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Overcrowded and inhumane, Kerobokan is a jail built for 400 that now houses over 1,000 prisoners


If Lindsay Sandiford and her fellow suspects are found guilty, they will serve their time at Bali's notorious Kerobokan prison. Three months ago foreign prisoners were evacuated from the jail – where most drug-smugglers, including Australian Schapelle Corby, are locked up, many on death row – after two days of rioting sparked by a stabbing.

The mayhem came just months after the jail's governor, Siswanto, had predicted problems, insisting that the prison was so overcrowded that it was inhumane. Built in 1976 for 357 inmates, it now houses just under 1,000 in cramped cells with almost 90 held awaiting execution.

"It is 300 per cent over capacity," Mr Siswanto said in April last year. "There are a lot of inmates and detainees, they have to push each other to sleep and it is inhumane.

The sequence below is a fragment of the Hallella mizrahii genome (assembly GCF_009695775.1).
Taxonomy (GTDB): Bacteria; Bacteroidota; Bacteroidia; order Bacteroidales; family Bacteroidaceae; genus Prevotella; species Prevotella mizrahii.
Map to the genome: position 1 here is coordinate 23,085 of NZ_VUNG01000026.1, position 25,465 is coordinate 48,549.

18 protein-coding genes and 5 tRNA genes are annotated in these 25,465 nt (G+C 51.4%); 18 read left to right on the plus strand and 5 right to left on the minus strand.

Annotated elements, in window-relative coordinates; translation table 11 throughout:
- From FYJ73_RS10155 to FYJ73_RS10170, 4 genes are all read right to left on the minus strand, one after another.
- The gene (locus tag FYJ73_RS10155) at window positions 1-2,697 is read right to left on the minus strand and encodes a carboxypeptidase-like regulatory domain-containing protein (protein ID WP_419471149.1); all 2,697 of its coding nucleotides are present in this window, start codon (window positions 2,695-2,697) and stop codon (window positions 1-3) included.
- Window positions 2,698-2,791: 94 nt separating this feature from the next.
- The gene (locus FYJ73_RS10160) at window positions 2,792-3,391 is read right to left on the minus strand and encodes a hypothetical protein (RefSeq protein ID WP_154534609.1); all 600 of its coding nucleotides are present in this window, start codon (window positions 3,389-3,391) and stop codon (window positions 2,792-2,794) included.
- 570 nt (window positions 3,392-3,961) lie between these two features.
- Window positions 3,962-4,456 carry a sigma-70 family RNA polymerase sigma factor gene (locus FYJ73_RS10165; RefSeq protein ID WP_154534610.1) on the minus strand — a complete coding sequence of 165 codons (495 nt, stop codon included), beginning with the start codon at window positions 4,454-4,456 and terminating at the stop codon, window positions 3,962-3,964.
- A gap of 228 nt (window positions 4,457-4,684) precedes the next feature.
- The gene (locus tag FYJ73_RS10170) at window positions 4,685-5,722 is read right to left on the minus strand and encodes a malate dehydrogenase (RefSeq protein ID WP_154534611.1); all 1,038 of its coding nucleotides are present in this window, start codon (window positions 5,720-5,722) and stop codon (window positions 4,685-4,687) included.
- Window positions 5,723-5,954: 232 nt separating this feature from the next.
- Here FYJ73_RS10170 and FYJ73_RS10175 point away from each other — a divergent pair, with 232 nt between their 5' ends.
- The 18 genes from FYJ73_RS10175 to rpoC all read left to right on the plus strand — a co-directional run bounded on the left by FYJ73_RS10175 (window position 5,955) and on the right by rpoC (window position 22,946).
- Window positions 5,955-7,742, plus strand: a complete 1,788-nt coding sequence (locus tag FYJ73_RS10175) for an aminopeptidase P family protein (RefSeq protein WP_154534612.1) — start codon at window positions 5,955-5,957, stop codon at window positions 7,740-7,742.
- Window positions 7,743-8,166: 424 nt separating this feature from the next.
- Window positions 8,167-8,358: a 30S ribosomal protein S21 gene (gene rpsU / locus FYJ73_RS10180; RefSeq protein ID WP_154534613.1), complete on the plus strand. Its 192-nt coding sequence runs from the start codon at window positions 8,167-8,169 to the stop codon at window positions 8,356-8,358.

"Now it is very, very overcrowded and it could impact both the rehabilitation and security system."

On each shift guards are outnumbered 100 to one and have a reputation for corruption and doling out better treatment to those who can afford it.

Reports from the prison over the years offered an insight into squalid conditions – eight prisoners sharing small cells with toilets next to food preparation benches, the only washing facilities a small bucket and ladle.

Poor sanitation in a climate that can be unbearably hot and humid during parts of the year is a breeding ground for disease. One prison doctor, Anak Agung Gede Hartawan, said common diseases included respiratory problems and skin conditions, while an estimated two dozen inmates are HIV infected.

However, according to a report in the Sydney Morning Herald, the 2007 arrest and imprisonment of Kerobokan's former head of security, Muhammad Sudrajat, for drugs and weapons began a long process of cleaning it up.